Hospital room

CQC find areas of outstanding practice at STS FT

South Tyneside and Sunderland (STS) NHS Foundation Trust have welcomed a quality report published today by the CQC following a focused inspection of its infection, prevention and control (IPC) measures. 

Inspectors found clear and effective IPC processes in place at the trust to safely manage Covid-19, with a focus on continual improvement and many areas of innovation. 

During March, CQC inspectors visited Sunderland Royal Hospital, and the trust’s community Intermediate Care Assessment and Rehabilitation (ICAR) unit, and spoke with staff and patients. 

The summary of findings also found areas of outstanding practice, which included research into air-purifying and ventilation of rooms for patients undergoing treatment for Ear, Nose and Throat (ENT) conditions. The trust has since invested in air-purifying equipment to further reduce the risk of transmission of Covid-19 in other parts of its hospitals, as well as ENT services. 

Staff reported that there had been no issues with supply of PPE throughout the pandemic and that they felt respected, supported and valued by their managers and the trust board. The CQC praised the trust’s open culture where staff could raise concerns without fear and which promoted the delivery of high-quality patient care.

Dr Shaz Wahid, Medical Director and Director of IPC at STS NHS FT, said: “The safety of our patients and staff is always our absolute priority and I am encouraged that the CQC recognised the amount of work undertaken to enhance our already robust infection, prevention and control processes during the pandemic. 

“Covid-19 has presented us with challenges we’ve never faced before and there will be much learning and many more opportunities for improvement across the whole NHS in the years ahead.  What matters most is that our staff have felt fully supported, valued and listened to throughout the pandemic and they have remained entirely focused on the needs of our patients.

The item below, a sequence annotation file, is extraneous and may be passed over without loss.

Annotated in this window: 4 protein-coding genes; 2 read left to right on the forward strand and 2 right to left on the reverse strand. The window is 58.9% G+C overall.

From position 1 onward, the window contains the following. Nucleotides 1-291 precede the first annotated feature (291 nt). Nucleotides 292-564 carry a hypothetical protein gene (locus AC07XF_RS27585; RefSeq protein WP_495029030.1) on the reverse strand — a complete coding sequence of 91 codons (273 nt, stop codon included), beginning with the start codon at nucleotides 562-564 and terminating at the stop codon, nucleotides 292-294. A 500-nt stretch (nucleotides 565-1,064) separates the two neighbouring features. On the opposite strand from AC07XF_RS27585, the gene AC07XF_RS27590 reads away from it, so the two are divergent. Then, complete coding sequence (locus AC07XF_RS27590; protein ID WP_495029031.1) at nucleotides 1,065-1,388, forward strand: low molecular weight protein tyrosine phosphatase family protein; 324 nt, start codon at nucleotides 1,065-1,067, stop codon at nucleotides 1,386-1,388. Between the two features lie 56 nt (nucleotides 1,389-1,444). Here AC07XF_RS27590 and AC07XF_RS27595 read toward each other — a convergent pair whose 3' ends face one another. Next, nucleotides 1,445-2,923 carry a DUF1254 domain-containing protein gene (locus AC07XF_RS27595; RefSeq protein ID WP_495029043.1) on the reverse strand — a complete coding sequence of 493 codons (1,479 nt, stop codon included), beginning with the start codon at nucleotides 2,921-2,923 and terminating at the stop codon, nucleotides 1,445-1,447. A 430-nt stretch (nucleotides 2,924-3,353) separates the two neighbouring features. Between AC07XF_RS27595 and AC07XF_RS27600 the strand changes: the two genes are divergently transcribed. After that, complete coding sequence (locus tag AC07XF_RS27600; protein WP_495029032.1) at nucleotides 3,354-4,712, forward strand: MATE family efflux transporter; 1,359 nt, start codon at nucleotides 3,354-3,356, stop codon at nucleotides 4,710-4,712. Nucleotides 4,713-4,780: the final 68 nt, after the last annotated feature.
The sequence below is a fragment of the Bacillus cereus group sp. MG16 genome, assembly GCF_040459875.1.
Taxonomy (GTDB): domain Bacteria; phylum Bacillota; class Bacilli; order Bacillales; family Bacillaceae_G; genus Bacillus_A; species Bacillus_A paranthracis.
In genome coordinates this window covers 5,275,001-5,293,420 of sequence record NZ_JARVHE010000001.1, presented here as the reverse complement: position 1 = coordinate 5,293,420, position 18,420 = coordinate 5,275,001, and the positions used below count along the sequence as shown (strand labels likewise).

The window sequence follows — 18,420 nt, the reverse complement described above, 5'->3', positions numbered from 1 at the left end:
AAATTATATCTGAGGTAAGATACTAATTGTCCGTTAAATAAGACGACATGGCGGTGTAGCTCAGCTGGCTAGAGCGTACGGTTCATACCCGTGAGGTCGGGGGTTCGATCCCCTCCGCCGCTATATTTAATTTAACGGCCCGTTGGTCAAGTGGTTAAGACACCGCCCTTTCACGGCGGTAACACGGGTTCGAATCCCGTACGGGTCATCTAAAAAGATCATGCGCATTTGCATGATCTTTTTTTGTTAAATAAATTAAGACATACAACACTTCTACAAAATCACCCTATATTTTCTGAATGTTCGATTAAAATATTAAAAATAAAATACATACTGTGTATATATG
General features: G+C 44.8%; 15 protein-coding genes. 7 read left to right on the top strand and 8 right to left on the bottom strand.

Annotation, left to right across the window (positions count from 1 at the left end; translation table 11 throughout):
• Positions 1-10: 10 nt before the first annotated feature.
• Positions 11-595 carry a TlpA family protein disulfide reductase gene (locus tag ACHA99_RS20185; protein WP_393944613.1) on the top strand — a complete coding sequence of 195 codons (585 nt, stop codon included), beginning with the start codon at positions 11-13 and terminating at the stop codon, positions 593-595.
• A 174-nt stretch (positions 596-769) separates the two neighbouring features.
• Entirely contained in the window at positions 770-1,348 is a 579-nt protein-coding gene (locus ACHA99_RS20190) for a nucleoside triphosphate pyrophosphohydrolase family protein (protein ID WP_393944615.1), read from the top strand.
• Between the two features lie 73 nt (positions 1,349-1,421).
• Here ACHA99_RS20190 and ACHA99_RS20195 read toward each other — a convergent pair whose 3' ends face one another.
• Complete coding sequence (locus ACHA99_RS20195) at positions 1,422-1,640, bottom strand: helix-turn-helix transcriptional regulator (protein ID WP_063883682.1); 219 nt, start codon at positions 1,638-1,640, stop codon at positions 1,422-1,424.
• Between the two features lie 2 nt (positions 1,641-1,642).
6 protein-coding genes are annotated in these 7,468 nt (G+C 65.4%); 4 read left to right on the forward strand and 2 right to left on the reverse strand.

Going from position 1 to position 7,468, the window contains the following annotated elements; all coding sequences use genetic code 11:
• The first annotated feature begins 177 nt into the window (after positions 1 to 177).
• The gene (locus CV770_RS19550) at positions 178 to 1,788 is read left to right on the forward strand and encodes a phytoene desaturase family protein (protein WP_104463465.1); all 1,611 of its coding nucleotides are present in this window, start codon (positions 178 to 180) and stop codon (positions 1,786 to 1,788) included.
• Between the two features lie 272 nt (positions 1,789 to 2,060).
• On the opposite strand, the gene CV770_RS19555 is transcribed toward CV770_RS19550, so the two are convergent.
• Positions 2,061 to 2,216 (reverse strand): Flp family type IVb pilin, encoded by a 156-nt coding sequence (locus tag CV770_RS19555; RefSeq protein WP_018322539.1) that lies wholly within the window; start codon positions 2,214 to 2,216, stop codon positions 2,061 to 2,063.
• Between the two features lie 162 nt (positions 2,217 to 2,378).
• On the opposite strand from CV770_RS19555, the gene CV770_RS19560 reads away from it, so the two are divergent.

“This positive quality report from the CQC is testament to the dedication and hard work of our Infection, Prevention and Control Team, along with all colleagues at the trust who have selflessly provided outstanding care to keep patients safe throughout the challenges of Covid-19.”  

The report also recommended some areas of improvement, including continuing with plans to provide strengthened support to community locations and providing further guidance for staff delivering rehabilitation care. 

The trust was not rated following this inspection and remains rated ‘good’ overall with all previous ratings remaining in place. 

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NHE Sept/Oct 21

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The integration of new technology, such as using virtual outpatient appointments instead of face-to-face reviews of patients in the hospital. Adapting the ways in which our NHS workers serve people has been critical in continuing to provide high-quality treatment, a positive patient experience and preventing Covid-19 transmission during the pandemic. Our healthcare sector has the potential to transform the way we continue to provide essential services while also improving patient care. But how easy is the integration of these innovations into routine NHS practice?

On the 28th of October, at the NHE365 Virtual Hospitals & Technology Enabled Care online event, we will be discussing patient flow and experience, reducing waiting times, reducing the patient backlog and increasing technology adoption. Will you be attending? 

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